In Coach Sandy Tilton, Students Can See Themselves—And, a Beacon of Hope for a Bright Future

Sandy Tilton did not follow a traditional educational path—something that helps her connect with her students. After marriage and raising five children, she finally focused on achieving her own goals. She now supports Smart Horizons students in setting—and achieving—theirs.

Sandy grew up in one of the most beautiful little towns in Florida; the nation’s oldest city, St. Augustine. She had a happy childhood but did not follow the same educational path of so many of her friends—”life got in the way.”

Married at 19 and a mother at 22, Sandy worked and went to school part time. Soon her family became her main focus. “I had five children, and getting affordable childcare was a big challenge—something many of my students now struggle with. I put my education on the back burner.”

Sandy was 43 when she finally earned her associate’s degree. “It took me 25 years to get my 2-year degree,” she says.

At the age of 45, she received her bachelor’s degree in elementary education.

“At one point in my life I didn’t think I was going to bother earning my four-year degree. Then I thought I was just too old to even try. It took one of my professors saying to me, ‘Look—you are going to be 45. You can’t change that. Whether you are a 45-year-old with a college degree or without a college degree—you CAN change that.’ I finally figured if I wanted my children to reach their full potential that I should as well.”

After earning her BS in education, Sandy taught middle school for five years before becoming joining Smart Horizons Career Online Education as an academic coach. Sandy had finally discovered her life’s passion—all her personal and professional experiences came together.

“I can really relate with my students, and hope I convey an understanding of what they’re going through,” Sandy says. “Many of them are dealing with real life challenges that make it difficult to focus on the goal of earning a high school diploma. My job is to help keep them motivated and let them know that no matter what, they are capable.”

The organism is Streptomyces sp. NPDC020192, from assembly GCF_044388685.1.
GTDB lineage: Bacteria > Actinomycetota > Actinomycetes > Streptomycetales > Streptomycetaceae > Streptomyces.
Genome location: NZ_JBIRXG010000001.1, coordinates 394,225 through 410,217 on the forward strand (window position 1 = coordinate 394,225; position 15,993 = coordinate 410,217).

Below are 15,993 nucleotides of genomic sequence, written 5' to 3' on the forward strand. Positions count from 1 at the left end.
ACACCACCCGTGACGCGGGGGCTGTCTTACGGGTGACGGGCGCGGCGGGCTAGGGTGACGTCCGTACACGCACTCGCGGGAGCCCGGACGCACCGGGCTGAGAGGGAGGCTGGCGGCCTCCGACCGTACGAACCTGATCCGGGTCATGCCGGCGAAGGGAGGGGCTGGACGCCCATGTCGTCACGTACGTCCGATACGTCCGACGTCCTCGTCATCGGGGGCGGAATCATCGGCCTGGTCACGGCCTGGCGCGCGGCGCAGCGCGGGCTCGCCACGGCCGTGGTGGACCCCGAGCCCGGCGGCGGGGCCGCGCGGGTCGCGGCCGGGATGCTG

She says the best part of her day is when a student calls to let her know about passing a test or completing a section they were struggling with. “I love when they share their successes with me. For the short time that I can work with them, they become my family and I worry over them as I do my own family. The absolute best is when I see that they have completed the program and they already have their sights set on the next goal.”

Sandy helps her students navigate their way through challenges to find the individual path that is right for them. “As a new teacher, I was taught about a ‘growth mind set,’” Sandy explains. “Not everyone is going to understand the same material at the same time. I remember being so frustrated in school because I didn’t understand what others found to be so simple. It was easy to give up not knowing that I could understand in my own time. My path was not the same as others and neither are the paths of my students.”

In her welcome call she tries to help her students get motivated. “Having a specific goal is so important. It is easy to get lost and frustrated when you can’t see what it is you are working for,” she says. “Once my students can envision an end goal, it helps them understand that their aspirations can be achieved. In fact, I recommend that they all create a vision board.”

Sandy tries to get to know every one of her students. “Each one of my students has a unique challenge,” she says. “I love helping students overcome those challenges by finding creative ways to get around them.”

Sandy’s first graduation with her students—who live all across the country—will be in June. She will travel to California to meet them face-to-face. “This is such an exciting trip for me,” she says. “I am so proud of all they have achieved!”

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